Monday, October 7, 2013

Home Sweet Home

Recently, my family & I moved home. It will be the seventh home that my wife and I have shared, and one of numerous places that I have called home during my life. Some have been warm, cosy dwellings, whilst others have been somewhat dirty and rundown domiciles. The new house that we now occupy is a wonderful, newly-built place, with spacious rooms and a decent-sized garden for the kids & dogs. Compared to previous houses that we've occupied, it is aesthetically more pleasing & will be somewhere that we will be happy to call home for many years to come. But, on reflection, is it our real home?

The point here is not to question whether or not the house is the abode in which my family & I live, but rather to consider what it is that is truly 'home.' In other words, where is it that we all retreat to and reside in at the end of the day? It was the widely-respected Thai Buddhist monk Ajahn Chah that said our real home is inner peace; that spacious awareness in which all our experiences arise. It is true enough, of course, that this body resides in a physical home, but it also inhabits another home. This home contains everything I have ever seen, heard, tasted, smelt or touched. It contains such phenomena right now. But, it also plays host to every thought, emotion, or memory. And, what's more, I can never leave this home, for it is an indispensable aspect of my being; without it, there is no world and no 'me' to experience the world.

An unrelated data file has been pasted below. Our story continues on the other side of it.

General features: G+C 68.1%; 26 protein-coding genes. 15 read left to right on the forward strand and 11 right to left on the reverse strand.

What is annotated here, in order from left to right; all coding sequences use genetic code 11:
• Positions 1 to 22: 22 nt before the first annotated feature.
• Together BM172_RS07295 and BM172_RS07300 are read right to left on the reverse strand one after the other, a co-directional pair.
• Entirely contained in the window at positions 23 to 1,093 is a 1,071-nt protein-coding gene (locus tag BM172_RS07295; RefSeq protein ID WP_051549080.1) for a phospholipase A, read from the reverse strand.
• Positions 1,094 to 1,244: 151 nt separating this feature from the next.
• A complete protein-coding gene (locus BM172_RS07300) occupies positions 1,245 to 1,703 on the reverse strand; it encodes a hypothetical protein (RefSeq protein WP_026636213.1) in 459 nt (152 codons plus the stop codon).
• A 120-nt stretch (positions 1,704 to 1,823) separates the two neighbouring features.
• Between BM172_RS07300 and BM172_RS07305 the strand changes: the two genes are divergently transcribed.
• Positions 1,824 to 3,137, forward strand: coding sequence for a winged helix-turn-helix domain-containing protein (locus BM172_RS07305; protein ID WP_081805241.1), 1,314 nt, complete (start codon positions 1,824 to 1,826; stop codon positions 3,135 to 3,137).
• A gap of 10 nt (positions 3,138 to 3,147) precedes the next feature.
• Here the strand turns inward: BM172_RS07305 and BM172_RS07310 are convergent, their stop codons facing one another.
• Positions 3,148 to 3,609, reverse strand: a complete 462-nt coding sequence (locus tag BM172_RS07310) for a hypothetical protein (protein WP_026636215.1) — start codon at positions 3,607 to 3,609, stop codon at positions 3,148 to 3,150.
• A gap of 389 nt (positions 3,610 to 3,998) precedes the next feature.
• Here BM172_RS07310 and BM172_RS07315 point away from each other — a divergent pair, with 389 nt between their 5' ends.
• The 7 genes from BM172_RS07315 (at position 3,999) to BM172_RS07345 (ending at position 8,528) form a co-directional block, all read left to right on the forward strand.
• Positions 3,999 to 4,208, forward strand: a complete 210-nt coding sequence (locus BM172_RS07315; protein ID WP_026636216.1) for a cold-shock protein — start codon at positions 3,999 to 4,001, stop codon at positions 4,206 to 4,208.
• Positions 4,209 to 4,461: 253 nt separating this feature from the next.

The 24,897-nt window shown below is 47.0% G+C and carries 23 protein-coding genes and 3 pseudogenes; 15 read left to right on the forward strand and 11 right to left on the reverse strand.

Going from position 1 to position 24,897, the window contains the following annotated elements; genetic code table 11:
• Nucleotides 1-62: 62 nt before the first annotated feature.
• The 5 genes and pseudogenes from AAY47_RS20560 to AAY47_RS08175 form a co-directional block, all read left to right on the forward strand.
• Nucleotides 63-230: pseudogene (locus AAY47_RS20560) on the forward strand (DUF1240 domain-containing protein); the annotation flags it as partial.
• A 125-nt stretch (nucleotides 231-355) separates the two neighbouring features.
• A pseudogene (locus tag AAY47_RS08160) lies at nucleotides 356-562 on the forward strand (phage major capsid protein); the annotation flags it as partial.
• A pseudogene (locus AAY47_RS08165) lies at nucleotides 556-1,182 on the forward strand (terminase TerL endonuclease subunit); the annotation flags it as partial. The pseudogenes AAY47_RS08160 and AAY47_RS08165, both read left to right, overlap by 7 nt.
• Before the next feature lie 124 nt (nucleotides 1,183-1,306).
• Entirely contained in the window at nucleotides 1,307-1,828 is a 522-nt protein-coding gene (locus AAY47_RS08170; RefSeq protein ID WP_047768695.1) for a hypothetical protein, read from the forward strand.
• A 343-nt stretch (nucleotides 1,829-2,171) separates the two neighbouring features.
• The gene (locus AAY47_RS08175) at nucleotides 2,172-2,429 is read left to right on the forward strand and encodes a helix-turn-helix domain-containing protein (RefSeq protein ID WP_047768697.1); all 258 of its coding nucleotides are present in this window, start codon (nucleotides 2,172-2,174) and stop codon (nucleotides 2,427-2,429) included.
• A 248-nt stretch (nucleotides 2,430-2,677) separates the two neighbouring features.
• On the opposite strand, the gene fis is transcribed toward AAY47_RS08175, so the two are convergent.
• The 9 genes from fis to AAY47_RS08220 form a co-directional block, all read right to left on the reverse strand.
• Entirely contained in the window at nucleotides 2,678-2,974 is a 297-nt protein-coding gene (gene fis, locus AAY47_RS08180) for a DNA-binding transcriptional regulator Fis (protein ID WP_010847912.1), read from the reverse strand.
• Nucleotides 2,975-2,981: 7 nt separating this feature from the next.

What is the nature of this home, then? Generally, homes can be big, small, attractive, ugly, elaborate, simple, old or new. This home is spacious enough to contain everything I ever experience - including his sense of 'I' - and yet it can seemingly contract to contain nothing but the minuscule figure of an ant. It allows for beauty and ugliness, complexity and simplicity, aging and birth…and yet it is none of these, for it is unlimited by being this or that. It's lack of specificity is the very quality that gives rise to all the myriad particular things of this universe. That this home is silent capacity means that all sounds can appear in it; because it is invisible potentiality, all sights can be seen in it. Try the following exercise, and see if what's written above is true for you or not.

  • Look at your home - or wherever you happen to be right now - and note the following, basing your conclusions on current evidence as opposed to memory or assumptions.
  • Firstly, observe your environs visually. What colors, shapes, & sizes can you see? Take time to mentally describe as much of your seeable surroundings as you can. Now, turn attention around to observe the observer. What can you see where you are? Pointing at your eyes, what can you actually see? Is there any color, shape or size there? Or, do you see what I see here: a spacious aware nothingness in which all visible objects appear - including my own 'self?!'
  • Secondly, observe your environs audibly. What sounds, rhythms and tunes can you hear? Take time to mentally describe as much of your hearable surroundings as you can. Now, turn attention around to listen to the listener. What can you hear where you are? Listening to your ears, what can you actually hear? Is there any sound, rhythm or tune there? Or, do you hear what I hear here: a spacious aware nothingness in which all audible objects appear - including my own 'self?!'